“Most of our isolation is self-chosen.”
Do you realize that this June’s the __th anniversary of my high school graduation? I’ll say it aloud: 40th. I intend to be continually stunned by numbers like this –- and even higher ones! -- for the next many, many years.
I went to a public high school for the gifted, and had a terrible time emotionally. It wasn’t the school’s fault or the teachers’ or my classmates’ or mine, either, it was just deep teenage blues, augmented by historical turmoil -- assassinations of father-figures, a trend for freakouts and literature-induced alienation -- that I took too much to heart. A high school made up almost exclusively of hippies and dorks, and I couldn’t tell whether I was both or neither. Adolescent males either act out or withdraw, and I was bred for the latter.
I've been staying away from that school for forty years. Never sent them my address, never got any reunion announcements.
But last week someone forwarded me a document, a file of capsule biographies my classmates have been submitting. About a hundred, out of a class of 980. I figured it was the most popular ones, or the nerdiest ones, who wrote them.
My instant reaction was, I'm not going to do that.
These people's careers have been pretty intimidating. One of us is now the director of theoretical physics at MIT. About half of the graduates who sent in their bios seem to be doctors or professors. One woman led the world’s foremost study on twins separated at birth. Another is the principal of an elementary school in Chinatown/Little Italy which she turned into one of New York City’s prize success stories, and where Bush and Giuliani held their press conference after 9/11. Many have made small or large fortunes in business. One sent in a genial report about how he wandered aimlessly through his twenties, following the Maharishi and so forth, and, by happenstance, ended up on the ground floor of the computer industry, helped develop “a bunch of new types of tech products including digital photography, advertiser supported email, healthcare information systems, information security technologies, advanced decision support methodologies and virtual world media services,” and now pursues photography. One of us is a jazz musician who played with Miles Davis in the 70s. Another had his picture on the cover of Bass Player magazine. You get the idea.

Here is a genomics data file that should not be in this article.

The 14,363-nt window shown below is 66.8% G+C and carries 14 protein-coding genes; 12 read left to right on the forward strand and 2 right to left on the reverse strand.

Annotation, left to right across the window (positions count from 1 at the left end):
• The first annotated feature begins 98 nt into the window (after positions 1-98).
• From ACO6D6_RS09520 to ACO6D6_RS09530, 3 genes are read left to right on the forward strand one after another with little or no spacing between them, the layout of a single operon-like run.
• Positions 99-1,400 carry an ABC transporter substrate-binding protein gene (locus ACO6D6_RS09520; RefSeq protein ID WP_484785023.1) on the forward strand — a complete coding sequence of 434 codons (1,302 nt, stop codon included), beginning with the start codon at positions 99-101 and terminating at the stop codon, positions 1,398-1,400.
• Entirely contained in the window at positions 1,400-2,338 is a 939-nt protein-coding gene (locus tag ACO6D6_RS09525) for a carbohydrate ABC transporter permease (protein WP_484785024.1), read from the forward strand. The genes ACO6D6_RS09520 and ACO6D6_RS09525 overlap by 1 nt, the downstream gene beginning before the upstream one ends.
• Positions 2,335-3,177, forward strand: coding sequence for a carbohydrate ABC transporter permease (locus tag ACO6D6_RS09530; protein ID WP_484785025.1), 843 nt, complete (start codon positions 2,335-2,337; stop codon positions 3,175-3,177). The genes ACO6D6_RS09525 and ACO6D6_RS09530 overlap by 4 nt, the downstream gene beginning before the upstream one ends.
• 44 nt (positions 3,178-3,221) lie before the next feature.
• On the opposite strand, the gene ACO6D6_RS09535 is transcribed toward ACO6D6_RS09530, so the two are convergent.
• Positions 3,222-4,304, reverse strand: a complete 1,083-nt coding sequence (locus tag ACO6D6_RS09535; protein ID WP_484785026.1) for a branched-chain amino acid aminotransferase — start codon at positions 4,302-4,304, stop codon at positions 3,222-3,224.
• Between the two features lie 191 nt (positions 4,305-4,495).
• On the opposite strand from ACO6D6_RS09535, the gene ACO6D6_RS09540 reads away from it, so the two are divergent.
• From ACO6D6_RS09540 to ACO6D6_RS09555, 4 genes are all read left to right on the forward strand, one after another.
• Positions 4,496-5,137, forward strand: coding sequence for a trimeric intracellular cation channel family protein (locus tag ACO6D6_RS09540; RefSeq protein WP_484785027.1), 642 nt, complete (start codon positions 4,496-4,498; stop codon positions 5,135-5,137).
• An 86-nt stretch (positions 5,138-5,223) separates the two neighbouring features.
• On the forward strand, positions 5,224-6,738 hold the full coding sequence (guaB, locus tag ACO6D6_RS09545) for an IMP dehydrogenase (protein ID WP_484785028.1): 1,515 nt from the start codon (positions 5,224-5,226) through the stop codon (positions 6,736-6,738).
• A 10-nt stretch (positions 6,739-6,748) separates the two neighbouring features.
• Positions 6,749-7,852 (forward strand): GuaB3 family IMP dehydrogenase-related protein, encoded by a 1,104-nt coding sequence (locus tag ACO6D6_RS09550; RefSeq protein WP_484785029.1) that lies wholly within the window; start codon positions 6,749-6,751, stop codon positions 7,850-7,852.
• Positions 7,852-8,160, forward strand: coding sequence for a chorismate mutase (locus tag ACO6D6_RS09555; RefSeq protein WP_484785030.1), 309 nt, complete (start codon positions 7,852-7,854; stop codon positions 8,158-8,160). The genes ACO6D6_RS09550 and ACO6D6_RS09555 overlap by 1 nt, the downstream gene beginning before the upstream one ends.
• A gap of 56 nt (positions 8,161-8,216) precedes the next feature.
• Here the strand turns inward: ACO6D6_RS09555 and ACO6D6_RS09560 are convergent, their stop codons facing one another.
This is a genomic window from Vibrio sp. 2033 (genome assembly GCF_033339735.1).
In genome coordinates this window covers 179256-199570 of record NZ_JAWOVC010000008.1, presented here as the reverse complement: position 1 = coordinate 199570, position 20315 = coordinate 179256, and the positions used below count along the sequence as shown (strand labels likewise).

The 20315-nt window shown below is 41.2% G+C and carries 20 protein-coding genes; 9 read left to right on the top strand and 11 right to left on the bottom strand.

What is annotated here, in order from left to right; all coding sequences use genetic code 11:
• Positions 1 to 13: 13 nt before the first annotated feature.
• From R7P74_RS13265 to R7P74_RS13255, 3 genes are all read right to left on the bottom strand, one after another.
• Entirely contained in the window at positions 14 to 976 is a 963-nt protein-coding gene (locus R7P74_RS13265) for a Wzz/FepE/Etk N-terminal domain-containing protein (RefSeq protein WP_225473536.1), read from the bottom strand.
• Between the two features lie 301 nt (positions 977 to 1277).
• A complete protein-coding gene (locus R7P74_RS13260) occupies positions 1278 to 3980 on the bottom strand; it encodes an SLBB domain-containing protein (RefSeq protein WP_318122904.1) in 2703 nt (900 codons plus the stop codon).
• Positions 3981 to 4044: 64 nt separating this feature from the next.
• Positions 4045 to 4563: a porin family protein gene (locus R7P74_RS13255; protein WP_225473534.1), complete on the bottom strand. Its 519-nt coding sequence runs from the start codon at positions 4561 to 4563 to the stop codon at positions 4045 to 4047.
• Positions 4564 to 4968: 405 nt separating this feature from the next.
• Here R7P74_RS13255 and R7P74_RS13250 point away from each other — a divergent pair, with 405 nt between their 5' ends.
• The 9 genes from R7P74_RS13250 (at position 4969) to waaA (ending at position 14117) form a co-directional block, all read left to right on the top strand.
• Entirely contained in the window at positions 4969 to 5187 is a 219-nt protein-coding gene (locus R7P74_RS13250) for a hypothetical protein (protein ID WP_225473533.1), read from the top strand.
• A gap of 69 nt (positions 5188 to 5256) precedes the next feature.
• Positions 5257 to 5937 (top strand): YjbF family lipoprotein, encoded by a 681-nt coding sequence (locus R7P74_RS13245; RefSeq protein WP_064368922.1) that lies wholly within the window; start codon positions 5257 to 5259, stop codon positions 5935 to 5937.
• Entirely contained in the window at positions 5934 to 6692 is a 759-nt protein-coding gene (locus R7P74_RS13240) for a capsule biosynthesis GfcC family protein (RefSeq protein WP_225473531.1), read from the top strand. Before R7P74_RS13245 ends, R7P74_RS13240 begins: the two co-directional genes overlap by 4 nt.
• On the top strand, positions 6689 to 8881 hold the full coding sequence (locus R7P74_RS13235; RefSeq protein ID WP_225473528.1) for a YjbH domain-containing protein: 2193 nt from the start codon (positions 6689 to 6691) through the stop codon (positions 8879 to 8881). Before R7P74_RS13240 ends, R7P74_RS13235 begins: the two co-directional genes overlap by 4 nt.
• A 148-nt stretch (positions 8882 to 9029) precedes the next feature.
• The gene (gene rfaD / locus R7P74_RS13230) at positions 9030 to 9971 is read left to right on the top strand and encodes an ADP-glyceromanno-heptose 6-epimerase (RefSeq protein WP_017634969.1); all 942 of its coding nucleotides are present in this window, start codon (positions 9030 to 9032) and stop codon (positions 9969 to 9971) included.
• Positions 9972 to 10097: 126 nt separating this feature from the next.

Well, that’s okay, I can mask envy with pride, but what bothered me was that so many of them wrote things like, “My lovely wife of thirty years and I have been living in Boston since I became partner at Smith, Jones...” “I met X, the love of my life, in Drama Club when he was a junior and I was a sophomore…”
How did they do it? Did they study hard for marriage they way they did for math tests? They’ve gotten all A’s in life. (One of them, in his bio, recounts how he got a 90 in his first high school test and the girl next to him, who’d gotten 100, sympathetically asked him what had gone wrong.) (I did okay, I got an A-minus average by showing up.)
When I read those bios, feelings of inferiority overwhelmed in a way I’d thought I’d outgrown. I wasn’t one of these people; I didn’t belong; they were more fortunate than me; they didn’t know I existed. I recognized lots of their names –- they were people I hadn’t dared speak to back then, because if they were male they were too hip, and if they were female they were too pretty, and in both cases too popular, too urban-mature.
I was sixteen again, in the worst way. And I wasn’t going to send them my stupid bio, I wasn’t going to be like them, nor was I going to send it in just to be snubbed by them either, look how self-satisfied they all were, everybody doing things perfectly in the same way. I’d send in a sarcastic bio, I’d tell them off, it would be the only one that didn’t comply with their format, and they wouldn’t know what to do with me, they’d ignore me and that would prove I was above them…
I read the bios again, to verify how dull and conventional they were -– and they weren’t. These were fine people, living skillfully and well –- they even wrote well. They liked each other and might be willing to like me. Most of them wouldn’t remember me at all; some might recall my name vaguely; but I wanted to know how their plots had turned out; I wanted to do what I’d never deigned to in high school -- learn from them.
I wasn’t sixteen anymore, thank God.
The most dazzling surprises in my life have occurred when, against all my preconceptions, I could no longer avoid seeing that people sought my friendship, that I had something to contribute to a relationship. That realization has been such discomfiting good news, I haven’t been able to surrender to it until it’s hit me again and again and again.
The lessons we most need to learn are the ones we’ve already learned.
I sent in my little bio, and it’s just like everyone else’s, not cleverer or more iconoclastic, not duller or more humdrum, either. It’s a genre piece. Its life comes from it species, it doesn’t stand out, it doesn’t have a mutant’s conceit. All it might be is an exorcism for the haunted classroom of my past.